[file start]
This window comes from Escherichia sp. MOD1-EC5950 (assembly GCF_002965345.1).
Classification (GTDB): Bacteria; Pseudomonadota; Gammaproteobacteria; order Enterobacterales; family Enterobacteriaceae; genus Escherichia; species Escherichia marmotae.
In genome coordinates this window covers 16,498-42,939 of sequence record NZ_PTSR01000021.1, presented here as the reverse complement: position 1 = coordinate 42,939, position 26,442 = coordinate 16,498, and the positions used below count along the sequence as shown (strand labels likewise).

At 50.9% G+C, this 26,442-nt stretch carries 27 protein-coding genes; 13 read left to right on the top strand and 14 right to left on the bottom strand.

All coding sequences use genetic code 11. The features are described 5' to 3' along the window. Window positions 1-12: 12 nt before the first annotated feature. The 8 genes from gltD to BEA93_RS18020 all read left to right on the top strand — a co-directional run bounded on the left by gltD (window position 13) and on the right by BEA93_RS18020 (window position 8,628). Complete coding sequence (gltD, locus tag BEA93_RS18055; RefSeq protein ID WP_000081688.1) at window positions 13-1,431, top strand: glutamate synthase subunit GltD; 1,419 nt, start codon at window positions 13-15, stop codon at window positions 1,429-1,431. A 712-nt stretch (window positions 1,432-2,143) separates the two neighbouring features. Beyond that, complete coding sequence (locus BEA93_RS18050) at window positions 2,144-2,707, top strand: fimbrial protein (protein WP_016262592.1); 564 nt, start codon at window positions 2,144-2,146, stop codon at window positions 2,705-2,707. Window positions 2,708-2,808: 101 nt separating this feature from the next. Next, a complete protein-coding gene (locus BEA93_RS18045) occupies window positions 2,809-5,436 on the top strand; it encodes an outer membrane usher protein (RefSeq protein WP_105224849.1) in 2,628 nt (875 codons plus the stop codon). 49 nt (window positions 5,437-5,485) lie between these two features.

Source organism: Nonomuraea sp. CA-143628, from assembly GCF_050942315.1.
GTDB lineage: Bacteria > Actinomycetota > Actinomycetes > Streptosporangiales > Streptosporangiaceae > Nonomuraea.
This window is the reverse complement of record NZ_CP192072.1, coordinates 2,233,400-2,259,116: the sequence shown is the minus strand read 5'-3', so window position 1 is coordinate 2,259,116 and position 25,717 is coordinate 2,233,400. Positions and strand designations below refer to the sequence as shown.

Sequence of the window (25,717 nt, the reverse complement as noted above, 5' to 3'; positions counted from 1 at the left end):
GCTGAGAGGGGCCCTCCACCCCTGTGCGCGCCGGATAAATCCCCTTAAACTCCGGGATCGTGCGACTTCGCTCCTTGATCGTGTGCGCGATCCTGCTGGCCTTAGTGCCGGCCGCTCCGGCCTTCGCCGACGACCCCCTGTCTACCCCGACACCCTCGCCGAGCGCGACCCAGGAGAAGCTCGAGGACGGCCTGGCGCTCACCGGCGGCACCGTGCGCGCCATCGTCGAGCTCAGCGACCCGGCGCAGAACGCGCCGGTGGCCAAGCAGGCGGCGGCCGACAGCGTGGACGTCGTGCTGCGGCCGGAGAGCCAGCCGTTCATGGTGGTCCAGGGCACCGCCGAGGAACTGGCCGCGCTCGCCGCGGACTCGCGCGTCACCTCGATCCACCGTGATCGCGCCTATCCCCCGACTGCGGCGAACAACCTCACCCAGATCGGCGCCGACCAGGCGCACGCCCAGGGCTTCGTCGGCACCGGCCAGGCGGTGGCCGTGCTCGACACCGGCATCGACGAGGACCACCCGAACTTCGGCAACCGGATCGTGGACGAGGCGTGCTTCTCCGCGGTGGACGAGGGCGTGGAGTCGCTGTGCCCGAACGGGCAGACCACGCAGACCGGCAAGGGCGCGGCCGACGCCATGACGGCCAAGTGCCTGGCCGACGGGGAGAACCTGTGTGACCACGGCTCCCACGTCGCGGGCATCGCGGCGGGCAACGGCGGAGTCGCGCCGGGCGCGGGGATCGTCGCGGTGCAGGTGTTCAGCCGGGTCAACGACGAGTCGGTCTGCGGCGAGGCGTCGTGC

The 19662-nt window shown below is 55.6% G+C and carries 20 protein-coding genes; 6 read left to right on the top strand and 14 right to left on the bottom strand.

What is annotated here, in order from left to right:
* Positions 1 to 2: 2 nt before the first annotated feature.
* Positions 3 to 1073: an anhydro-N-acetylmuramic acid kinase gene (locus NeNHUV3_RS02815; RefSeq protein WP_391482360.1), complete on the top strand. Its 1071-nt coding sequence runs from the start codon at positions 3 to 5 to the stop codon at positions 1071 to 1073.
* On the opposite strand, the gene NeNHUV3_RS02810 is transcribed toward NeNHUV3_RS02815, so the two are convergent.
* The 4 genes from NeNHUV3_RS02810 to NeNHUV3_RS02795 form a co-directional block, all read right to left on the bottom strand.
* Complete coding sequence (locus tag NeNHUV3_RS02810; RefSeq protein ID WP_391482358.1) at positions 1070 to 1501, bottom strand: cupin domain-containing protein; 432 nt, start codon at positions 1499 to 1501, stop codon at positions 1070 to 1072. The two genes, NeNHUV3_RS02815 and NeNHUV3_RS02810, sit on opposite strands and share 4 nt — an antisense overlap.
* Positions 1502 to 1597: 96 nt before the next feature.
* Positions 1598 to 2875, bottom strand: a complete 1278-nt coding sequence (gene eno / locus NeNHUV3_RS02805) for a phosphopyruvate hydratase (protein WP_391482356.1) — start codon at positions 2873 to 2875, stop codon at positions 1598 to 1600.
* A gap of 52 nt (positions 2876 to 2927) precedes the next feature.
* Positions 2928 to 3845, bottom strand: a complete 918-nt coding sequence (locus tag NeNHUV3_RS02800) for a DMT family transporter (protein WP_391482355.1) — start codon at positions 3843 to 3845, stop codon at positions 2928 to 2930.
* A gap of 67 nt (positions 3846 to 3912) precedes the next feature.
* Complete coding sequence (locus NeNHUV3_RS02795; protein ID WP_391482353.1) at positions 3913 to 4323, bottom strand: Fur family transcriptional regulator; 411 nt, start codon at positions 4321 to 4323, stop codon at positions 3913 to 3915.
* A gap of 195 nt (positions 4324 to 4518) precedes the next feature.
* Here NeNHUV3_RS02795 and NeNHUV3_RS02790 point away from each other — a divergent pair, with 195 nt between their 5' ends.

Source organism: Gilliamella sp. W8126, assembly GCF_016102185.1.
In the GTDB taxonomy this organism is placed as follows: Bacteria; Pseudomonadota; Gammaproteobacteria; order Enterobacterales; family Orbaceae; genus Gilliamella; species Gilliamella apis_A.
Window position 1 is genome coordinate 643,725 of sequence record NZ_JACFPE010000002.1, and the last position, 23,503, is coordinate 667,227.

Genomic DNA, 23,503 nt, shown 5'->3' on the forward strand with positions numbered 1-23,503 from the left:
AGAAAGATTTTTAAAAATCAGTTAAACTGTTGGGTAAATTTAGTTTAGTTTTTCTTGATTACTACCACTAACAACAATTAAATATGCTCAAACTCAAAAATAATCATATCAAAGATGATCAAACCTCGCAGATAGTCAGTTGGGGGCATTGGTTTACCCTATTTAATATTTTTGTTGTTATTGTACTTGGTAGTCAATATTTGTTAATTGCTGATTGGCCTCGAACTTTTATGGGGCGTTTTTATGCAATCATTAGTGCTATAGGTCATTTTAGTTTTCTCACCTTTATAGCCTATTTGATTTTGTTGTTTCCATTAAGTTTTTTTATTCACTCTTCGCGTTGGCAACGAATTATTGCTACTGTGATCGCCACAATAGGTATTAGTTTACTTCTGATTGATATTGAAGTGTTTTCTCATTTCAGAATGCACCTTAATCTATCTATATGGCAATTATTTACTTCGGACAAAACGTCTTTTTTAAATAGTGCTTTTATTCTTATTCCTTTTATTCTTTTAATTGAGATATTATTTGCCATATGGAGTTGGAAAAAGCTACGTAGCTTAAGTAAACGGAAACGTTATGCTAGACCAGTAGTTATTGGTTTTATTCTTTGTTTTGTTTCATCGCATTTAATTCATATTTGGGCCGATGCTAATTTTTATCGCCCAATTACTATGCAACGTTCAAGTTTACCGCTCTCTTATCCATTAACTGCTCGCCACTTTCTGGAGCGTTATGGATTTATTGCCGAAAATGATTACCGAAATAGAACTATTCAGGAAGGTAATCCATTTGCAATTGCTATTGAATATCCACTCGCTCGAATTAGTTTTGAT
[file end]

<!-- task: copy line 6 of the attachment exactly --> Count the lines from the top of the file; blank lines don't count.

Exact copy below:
Source organism: Nonomuraea sp. CA-143628, from assembly GCF_050942315.1.